July 19, 2019
4 min read
GuestCenter, OpenTable’s flagship product, has provided full-on table and guest management to restaurants since 2013. Our in-service iPad app has evolved over many iterations with each new feature set layered into the original experience framework.
As we delivered more robust functionality, new UX issues and design limitations were introduced. Core components like the app’s framework, visual language, and primary user flows became more cumbersome for our customers to use in-service.
By addressing key usability issues and redesigning components in the iPad experience, we can build a more scalable foundation and better support the needs of our users.
We began this process by validating our hypothesis with user research. We identified four high-level themes that matter the most to hosts during service:
“We need stronger visual cues for each type of special note about guests so our staff can quickly understand and accommodate their needs when they arrive.”
How might we help hosts set expectations for the shift with their staff?
“Opening the guest card obscures the floor plan, feels heavy, and takes us out of the context of the shift.”
How might we help hosts know what to pay attention to when?
“Our staff spends too much time at the host stand, losing valuable time with our guests.”
How might we help hosts facilitate a stronger relationship between the restaurant and guests?
“It takes too many steps to find the right info at the right time. Guest info should be less buried.”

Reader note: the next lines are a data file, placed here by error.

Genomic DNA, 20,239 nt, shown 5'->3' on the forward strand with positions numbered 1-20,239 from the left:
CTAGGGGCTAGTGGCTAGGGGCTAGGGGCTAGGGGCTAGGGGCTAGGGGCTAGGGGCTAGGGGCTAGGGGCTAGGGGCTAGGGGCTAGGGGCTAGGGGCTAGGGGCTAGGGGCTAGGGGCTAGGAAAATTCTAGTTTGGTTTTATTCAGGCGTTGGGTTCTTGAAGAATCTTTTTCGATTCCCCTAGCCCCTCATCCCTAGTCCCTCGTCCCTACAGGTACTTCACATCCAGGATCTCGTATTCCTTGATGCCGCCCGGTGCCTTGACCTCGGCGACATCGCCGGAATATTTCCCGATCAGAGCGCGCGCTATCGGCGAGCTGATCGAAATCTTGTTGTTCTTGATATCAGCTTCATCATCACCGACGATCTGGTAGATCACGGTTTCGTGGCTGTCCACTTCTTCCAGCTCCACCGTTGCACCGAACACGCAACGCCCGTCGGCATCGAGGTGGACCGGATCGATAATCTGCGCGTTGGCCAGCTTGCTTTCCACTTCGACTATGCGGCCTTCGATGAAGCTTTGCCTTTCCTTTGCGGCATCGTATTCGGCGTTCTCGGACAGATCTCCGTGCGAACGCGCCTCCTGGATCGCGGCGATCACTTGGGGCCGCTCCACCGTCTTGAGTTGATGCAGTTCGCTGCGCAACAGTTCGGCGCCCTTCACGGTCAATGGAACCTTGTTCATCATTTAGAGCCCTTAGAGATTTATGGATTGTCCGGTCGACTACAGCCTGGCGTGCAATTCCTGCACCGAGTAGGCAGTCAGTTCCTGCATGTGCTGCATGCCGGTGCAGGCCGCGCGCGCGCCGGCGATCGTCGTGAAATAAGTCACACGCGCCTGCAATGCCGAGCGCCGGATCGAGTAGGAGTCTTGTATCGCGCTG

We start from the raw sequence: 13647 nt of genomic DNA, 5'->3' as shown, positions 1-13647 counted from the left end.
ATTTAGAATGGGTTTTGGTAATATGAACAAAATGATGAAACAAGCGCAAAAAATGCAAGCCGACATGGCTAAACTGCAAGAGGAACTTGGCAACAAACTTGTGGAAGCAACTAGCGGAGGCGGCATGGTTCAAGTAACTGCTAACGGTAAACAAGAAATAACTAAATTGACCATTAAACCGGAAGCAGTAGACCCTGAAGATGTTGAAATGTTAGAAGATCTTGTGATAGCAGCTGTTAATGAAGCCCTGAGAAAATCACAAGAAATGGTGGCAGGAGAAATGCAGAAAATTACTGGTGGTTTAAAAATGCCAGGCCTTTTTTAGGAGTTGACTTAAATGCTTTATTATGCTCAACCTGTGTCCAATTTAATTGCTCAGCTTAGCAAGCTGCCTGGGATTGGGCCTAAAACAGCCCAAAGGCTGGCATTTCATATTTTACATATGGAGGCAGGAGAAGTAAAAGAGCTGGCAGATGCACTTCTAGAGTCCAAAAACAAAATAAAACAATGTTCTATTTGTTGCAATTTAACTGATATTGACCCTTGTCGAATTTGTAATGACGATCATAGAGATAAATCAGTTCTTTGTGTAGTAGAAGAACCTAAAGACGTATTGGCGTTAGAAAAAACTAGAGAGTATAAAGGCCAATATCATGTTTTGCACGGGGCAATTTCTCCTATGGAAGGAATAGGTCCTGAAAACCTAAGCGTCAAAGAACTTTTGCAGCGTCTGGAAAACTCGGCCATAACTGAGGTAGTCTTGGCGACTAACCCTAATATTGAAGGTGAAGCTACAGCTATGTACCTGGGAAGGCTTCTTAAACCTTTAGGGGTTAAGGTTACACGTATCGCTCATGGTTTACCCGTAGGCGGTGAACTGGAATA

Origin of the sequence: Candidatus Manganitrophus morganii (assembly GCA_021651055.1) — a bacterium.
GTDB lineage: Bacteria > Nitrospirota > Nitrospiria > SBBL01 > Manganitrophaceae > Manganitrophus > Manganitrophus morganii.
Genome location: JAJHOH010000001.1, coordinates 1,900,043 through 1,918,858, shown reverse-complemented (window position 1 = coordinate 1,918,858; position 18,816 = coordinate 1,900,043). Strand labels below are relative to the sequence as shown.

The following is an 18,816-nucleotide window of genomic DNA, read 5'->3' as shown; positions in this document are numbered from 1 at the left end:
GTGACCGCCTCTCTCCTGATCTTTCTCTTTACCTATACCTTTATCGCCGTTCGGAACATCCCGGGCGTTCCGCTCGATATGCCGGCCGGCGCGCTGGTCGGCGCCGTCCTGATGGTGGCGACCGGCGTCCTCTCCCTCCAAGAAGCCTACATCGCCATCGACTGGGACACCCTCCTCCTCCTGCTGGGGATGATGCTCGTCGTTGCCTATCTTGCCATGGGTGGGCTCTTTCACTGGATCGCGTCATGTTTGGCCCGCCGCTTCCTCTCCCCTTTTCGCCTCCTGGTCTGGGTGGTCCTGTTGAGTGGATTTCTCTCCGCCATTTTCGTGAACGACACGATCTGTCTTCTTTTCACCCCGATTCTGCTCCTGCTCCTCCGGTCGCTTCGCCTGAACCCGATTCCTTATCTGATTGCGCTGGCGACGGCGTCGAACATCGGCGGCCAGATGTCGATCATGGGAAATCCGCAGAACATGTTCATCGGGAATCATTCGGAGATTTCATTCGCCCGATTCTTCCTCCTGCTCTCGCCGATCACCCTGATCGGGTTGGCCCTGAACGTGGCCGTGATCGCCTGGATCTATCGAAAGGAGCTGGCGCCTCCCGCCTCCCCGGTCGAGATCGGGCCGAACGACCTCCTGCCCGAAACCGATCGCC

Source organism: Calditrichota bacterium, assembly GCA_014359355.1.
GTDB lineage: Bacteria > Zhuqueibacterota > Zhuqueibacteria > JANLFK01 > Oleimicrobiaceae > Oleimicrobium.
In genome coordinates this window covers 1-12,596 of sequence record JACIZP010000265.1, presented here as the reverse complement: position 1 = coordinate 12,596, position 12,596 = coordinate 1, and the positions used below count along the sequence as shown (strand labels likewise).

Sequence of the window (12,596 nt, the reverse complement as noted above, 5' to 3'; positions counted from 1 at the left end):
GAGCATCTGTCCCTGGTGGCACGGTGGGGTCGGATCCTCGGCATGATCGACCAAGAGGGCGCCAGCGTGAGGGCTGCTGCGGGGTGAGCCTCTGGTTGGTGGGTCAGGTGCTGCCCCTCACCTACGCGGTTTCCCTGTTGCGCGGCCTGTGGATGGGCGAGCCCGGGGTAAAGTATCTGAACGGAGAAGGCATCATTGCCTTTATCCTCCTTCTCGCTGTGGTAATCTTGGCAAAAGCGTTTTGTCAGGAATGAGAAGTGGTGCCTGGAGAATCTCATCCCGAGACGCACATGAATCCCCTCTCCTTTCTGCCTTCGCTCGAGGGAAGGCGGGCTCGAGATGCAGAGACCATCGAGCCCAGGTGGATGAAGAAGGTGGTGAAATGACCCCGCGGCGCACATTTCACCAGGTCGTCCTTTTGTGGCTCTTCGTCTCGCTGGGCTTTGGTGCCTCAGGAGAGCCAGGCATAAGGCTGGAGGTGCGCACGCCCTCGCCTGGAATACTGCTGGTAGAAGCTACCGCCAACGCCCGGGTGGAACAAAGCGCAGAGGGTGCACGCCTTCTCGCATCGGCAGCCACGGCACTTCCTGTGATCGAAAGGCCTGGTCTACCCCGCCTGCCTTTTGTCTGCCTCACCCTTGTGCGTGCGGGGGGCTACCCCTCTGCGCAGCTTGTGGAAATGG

How might we help streamline how hosts navigate their guest list and floor plan during service?
We explored multiple new interaction models to build a foundation for future functionality.
As we continued to move through the design phase, our explorations became more focused and we identified an initial set of features to build. These updates included a new focused operational view to improve efficiency, a dark UI that more discreetly blends into a restaurant setting, and new status colors for improved accessibility and consistency with our brand’s color system.
We introduced design updates that give hosts a better overview of the current status of their shift, and helps them identify what to pay attention to and when to take action. The updates also incorporated feedback we received during the first release.
The foundation of our new framework allows us to address more complex use cases that our old framework couldn’t support. We continue to ask ourselves how we might improve core user flows that have a direct impact on shift planning, in-shift service, and overall efficiency and hospitality.
We’ll continue to be open to taking risks, and the steps necessary to mitigate them, throughout the design process. We’ll also incorporate the learnings from this project, which include:
- Accept that priorities are prone to shifting
- Guess less and use existing data
- Make and validate designs quickly
By planning in advance for issues and using failure as a means to drive more meaningful improvements and user experiences in the future, our team is now more equipped to work with confidence and stand by our designs.
If you love solving complex problems for some of the most passionate and relatable B2B customers you’ll ever meet, and want to work with a close-knit, collaborative team then get in touch.
Big thanks to Jennifer Bader for editing this post.